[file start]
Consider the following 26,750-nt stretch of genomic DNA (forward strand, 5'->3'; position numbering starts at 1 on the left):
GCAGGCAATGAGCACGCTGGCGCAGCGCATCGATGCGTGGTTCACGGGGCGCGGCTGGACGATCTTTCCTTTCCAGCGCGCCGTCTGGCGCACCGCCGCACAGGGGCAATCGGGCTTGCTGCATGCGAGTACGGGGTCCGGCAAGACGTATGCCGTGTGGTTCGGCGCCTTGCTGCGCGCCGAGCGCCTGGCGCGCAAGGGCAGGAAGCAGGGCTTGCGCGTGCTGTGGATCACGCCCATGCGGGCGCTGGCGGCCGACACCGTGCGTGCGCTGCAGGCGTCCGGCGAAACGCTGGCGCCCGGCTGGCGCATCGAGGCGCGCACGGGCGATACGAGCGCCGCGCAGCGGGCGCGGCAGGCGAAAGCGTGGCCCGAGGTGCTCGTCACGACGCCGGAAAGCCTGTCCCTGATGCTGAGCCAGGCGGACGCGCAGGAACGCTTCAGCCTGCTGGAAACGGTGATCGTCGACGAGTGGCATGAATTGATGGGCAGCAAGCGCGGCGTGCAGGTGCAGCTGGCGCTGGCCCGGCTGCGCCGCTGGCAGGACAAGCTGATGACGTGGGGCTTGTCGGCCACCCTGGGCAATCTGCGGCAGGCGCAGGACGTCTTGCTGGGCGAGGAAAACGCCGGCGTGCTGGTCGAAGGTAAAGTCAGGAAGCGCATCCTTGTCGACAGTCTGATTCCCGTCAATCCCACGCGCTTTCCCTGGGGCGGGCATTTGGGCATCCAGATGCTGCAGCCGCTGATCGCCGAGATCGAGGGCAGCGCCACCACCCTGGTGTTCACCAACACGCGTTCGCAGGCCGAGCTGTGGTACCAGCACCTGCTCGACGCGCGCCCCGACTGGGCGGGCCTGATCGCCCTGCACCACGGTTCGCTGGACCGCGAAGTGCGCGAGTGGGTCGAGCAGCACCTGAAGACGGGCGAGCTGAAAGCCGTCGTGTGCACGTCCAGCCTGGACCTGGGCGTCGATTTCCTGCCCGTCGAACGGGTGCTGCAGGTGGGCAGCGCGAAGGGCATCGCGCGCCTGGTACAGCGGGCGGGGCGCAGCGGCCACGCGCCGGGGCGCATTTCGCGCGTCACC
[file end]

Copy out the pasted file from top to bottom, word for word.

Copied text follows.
Consider the following 26,750-nt stretch of genomic DNA (forward strand, 5'->3'; position numbering starts at 1 on the left):
GCAGGCAATGAGCACGCTGGCGCAGCGCATCGATGCGTGGTTCACGGGGCGCGGCTGGACGATCTTTCCTTTCCAGCGCGCCGTCTGGCGCACCGCCGCACAGGGGCAATCGGGCTTGCTGCATGCGAGTACGGGGTCCGGCAAGACGTATGCCGTGTGGTTCGGCGCCTTGCTGCGCGCCGAGCGCCTGGCGCGCAAGGGCAGGAAGCAGGGCTTGCGCGTGCTGTGGATCACGCCCATGCGGGCGCTGGCGGCCGACACCGTGCGTGCGCTGCAGGCGTCCGGCGAAACGCTGGCGCCCGGCTGGCGCATCGAGGCGCGCACGGGCGATACGAGCGCCGCGCAGCGGGCGCGGCAGGCGAAAGCGTGGCCCGAGGTGCTCGTCACGACGCCGGAAAGCCTGTCCCTGATGCTGAGCCAGGCGGACGCGCAGGAACGCTTCAGCCTGCTGGAAACGGTGATCGTCGACGAGTGGCATGAATTGATGGGCAGCAAGCGCGGCGTGCAGGTGCAGCTGGCGCTGGCCCGGCTGCGCCGCTGGCAGGACAAGCTGATGACGTGGGGCTTGTCGGCCACCCTGGGCAATCTGCGGCAGGCGCAGGACGTCTTGCTGGGCGAGGAAAACGCCGGCGTGCTGGTCGAAGGTAAAGTCAGGAAGCGCATCCTTGTCGACAGTCTGATTCCCGTCAATCCCACGCGCTTTCCCTGGGGCGGGCATTTGGGCATCCAGATGCTGCAGCCGCTGATCGCCGAGATCGAGGGCAGCGCCACCACCCTGGTGTTCACCAACACGCGTTCGCAGGCCGAGCTGTGGTACCAGCACCTGCTCGACGCGCGCCCCGACTGGGCGGGCCTGATCGCCCTGCACCACGGTTCGCTGGACCGCGAAGTGCGCGAGTGGGTCGAGCAGCACCTGAAGACGGGCGAGCTGAAAGCCGTCGTGTGCACGTCCAGCCTGGACCTGGGCGTCGATTTCCTGCCCGTCGAACGGGTGCTGCAGGTGGGCAGCGCGAAGGGCATCGCGCGCCTGGTACAGCGGGCGGGGCGCAGCGGCCACGCGCCGGGGCGCATTTCGCGCGTCACC